FIRE Economy

AAA

DEFINITION of 'FIRE Economy '

A sector of the economy composed of finance, insurance and real estate - hence the acronym, FIRE. Businesses that make up the FIRE economy include banks and credit unions, credit card companies, insurance agencies, mortgage brokers, investment brokerages, real estate agencies, hedge funds and more. The FIRE economy is a major contributor to the overall U.S. economy.

INVESTOPEDIA EXPLAINS 'FIRE Economy '

The FIRE economy has grown significantly since the 1980s and has accompanied the decline of the U.S. manufacturing sector. It generates revenue largely through rising asset prices and interest on debt. When asset prices suffer, as they did during the housing bubble and financial crisis of 2008, the FIRE economy suffers. When the FIRE economy suffers, the rest of the economy can experience debt defaults, failed businesses, increasing unemployment, reduced demand and debt deflation. The ripple effect that the FIRE economy’s decline had on the rest of the economy illustrated how important the finance, real estate and insurance sector has become. Even non-FIRE businesses had difficulty continuing operations because of limited access to credit and reduced consumer demand.

The FIRE acronym has been used since at least 1982, when it was printed in a Washington Post newspaper article describing job growth in New York City. Within the United States, the FIRE economy is particularly important in New York City, where many financial companies are based. 

The FIRE acronym was also used in a U.S. Census Bureau classification system first employed in 1992 for the economic census, which collects data on the structure and functioning of the U.S. economy. The economic census classified as part of the FIRE economy depository institutions; nondepository credit institutions; insurance carriers, agents and brokers; real estate businesses; holding and investment offices; and security and commodity brokers, dealers, exchanges and services.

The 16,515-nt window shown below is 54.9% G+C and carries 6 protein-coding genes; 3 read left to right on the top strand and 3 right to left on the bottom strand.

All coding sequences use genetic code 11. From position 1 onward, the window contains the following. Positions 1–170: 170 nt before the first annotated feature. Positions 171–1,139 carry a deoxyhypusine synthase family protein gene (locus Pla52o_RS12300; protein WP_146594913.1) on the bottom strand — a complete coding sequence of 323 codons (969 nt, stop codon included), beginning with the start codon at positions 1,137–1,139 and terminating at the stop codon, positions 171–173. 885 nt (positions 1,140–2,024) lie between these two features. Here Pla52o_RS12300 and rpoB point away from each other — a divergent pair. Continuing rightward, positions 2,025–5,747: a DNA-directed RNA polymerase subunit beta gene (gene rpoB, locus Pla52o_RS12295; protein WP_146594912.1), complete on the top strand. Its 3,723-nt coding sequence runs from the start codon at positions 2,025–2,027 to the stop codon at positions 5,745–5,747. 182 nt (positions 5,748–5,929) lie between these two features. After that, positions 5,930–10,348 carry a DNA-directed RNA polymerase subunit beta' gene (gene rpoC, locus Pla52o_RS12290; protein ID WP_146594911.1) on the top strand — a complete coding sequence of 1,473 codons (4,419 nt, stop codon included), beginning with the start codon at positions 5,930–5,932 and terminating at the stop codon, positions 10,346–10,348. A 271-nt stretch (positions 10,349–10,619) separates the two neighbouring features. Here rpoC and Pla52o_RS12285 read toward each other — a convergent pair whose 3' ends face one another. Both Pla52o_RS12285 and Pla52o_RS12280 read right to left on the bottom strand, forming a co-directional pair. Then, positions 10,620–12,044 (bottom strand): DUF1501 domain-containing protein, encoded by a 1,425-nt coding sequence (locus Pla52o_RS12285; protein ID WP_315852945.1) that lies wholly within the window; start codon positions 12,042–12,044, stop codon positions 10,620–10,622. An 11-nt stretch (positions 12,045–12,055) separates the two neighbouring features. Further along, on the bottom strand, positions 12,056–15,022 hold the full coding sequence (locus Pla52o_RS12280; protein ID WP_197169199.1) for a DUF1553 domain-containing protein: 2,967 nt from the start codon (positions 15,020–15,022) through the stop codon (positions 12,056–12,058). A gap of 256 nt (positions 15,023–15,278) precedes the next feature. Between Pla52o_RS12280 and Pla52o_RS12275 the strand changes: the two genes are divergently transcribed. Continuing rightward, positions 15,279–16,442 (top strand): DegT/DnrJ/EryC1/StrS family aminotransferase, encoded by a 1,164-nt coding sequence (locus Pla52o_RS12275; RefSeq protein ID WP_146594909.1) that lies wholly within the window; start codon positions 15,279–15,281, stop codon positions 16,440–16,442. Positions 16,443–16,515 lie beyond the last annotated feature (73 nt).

RELATED TERMS
  1. Noncancellable Insurance Policy

    A life or disability insurance policy that an insurance company ...
  2. Total Annual Loan Cost (TALC)

    The projected total cost that a reverse mortgage holder should ...
  3. Concurrent Periods

    A period of time in which more than one injury or disability ...
  4. Member Month

    The number of individuals participating in an insurance plan ...
  5. Premium Balance

    The amount of premium that is owed to an insurer for a policy, ...
  6. Pre-Existing Condition Exclusion ...

    A health insurance benefit provision that places limits on benefits ...
Related Articles
  1. Taxes

    What's the difference between cost of ...

  2. Bonds & Fixed Income

    What determines the price of a bond ...

  3. Credit & Loans

    What are the different types of cash ...

  4. Fundamental Analysis

    What are some examples of industries ...

Hot Definitions
  1. Turkey

    Slang for an investment that yields disappointing results or turns out worse than expected. Failed business deals, securities ...
  2. Conduit Issuer

    An organization, usually a government agency, that issues municipal securities to raise capital for revenue-generating projects ...
  3. Financing Entity

    The party in a financing arrangement that provides money, property, or another asset to an intermediate entity or financed ...
  4. Hyperinflation

    Extremely rapid or out of control inflation. There is no precise numerical definition to hyperinflation. Hyperinflation is ...
  5. Gross Rate Of Return

    The total rate of return on an investment before the deduction of any fees or expenses. The gross rate of return is quoted ...
  6. Debit Spread

    Two options with different market prices that an investor trades on the same underlying security. The higher priced option ...
Trading Center